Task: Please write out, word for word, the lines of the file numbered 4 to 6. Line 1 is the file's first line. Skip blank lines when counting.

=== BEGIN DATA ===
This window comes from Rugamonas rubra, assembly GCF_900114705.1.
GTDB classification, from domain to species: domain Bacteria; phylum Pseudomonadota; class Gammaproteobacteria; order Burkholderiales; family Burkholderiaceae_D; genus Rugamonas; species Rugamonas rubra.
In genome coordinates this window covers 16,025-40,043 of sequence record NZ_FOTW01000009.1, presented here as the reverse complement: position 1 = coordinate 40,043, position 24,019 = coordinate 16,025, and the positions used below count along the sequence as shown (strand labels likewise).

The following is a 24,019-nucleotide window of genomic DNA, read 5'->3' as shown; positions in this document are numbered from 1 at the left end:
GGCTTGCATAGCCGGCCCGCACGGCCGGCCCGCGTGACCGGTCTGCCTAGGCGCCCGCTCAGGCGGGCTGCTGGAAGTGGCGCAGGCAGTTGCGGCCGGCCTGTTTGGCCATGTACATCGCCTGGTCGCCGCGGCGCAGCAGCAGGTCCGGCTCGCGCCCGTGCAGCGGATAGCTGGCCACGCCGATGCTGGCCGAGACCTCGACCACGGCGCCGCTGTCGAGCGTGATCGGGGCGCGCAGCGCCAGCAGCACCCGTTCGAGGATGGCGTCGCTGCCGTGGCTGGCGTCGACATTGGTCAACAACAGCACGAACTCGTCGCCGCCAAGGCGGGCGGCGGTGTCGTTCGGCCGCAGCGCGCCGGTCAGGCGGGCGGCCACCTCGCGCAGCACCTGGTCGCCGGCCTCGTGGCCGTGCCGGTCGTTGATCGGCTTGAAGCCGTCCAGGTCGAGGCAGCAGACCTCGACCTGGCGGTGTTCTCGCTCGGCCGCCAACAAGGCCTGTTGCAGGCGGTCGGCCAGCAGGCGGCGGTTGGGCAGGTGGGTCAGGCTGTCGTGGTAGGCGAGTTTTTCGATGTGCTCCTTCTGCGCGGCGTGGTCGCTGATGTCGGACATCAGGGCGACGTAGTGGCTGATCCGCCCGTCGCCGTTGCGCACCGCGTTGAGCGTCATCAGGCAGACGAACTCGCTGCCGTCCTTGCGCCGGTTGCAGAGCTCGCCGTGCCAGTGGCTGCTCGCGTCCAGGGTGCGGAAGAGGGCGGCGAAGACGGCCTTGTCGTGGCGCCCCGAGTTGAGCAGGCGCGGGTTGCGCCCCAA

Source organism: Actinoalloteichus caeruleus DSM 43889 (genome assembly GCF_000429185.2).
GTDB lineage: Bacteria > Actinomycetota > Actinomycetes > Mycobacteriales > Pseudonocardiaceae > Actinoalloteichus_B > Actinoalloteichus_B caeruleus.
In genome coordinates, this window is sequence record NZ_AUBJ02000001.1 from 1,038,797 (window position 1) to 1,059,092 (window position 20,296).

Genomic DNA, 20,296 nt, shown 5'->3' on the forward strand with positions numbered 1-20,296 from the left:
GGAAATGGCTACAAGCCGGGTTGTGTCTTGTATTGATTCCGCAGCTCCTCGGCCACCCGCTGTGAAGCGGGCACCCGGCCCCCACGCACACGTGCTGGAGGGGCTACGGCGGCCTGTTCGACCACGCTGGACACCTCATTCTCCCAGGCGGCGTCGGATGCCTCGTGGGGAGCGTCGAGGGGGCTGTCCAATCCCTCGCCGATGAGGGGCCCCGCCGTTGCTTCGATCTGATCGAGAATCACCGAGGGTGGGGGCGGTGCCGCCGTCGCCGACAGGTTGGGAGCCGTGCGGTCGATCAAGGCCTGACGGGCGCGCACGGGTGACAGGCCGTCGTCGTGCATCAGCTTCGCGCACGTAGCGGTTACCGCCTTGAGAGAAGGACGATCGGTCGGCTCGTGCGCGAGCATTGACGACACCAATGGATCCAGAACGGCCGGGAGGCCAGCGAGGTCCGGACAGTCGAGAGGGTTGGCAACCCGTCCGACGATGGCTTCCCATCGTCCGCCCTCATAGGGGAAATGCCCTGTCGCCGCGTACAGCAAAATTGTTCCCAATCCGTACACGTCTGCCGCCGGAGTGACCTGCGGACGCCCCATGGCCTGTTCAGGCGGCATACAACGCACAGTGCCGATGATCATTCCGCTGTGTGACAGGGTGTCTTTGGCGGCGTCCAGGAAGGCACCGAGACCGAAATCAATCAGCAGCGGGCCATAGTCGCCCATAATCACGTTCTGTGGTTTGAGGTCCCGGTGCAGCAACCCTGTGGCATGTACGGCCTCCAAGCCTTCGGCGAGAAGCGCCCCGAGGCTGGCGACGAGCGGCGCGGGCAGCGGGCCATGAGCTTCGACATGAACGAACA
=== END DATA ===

The following is a 24,019-nucleotide window of genomic DNA, read 5'->3' as shown; positions in this document are numbered from 1 at the left end:
GGCTTGCATAGCCGGCCCGCACGGCCGGCCCGCGTGACCGGTCTGCCTAGGCGCCCGCTCAGGCGGGCTGCTGGAAGTGGCGCAGGCAGTTGCGGCCGGCCTGTTTGGCCATGTACATCGCCTGGTCGCCGCGGCGCAGCAGCAGGTCCGGCTCGCGCCCGTGCAGCGGATAGCTGGCCACGCCGATGCTGGCCGAGACCTCGACCACGGCGCCGCTGTCGAGCGTGATCGGGGCGCGCAGCGCCAGCAGCACCCGTTCGAGGATGGCGTCGCTGCCGTGGCTGGCGTCGACATTGGTCAACAACAGCACGAACTCGTCGCCGCCAAGGCGGGCGGCGGTGTCGTTCGGCCGCAGCGCGCCGGTCAGGCGGGCGGCCACCTCGCGCAGCACCTGGTCGCCGGCCTCGTGGCCGTGCCGGTCGTTGATCGGCTTGAAGCCGTCCAGGTCGAGGCAGCAGACCTCGACCTGGCGGTGTTCTCGCTCGGCCGCCAACAAGGCCTGTTGCAGGCGGTCGGCCAGCAGGCGGCGGTTGGGCAGGTGGGTCAGGCTGTCGTGGTAGGCGAGTTTTTCGATGTGCTCCTTCTGCGCGGCGTGGTCGCTGATGTCGGACATCAGGGCGACGTAGTGGCTGATCCGCCCGTCGCCGTTGCGCACCGCGTTGAGCGTCATCAGGCAGACGAACTCGCTGCCGTCCTTGCGCCGGTTGCAGAGCTCGCCGTGCCAGTGGCTGCTCGCGTCCAGGGTGCGGAAGAGGGCGGCGAAGACGGCCTTGTCGTGGCGCCCCGAGTTGAGCAGGCGCGGGTTGCGCCCCAA

Source organism: Actinoalloteichus caeruleus DSM 43889 (genome assembly GCF_000429185.2).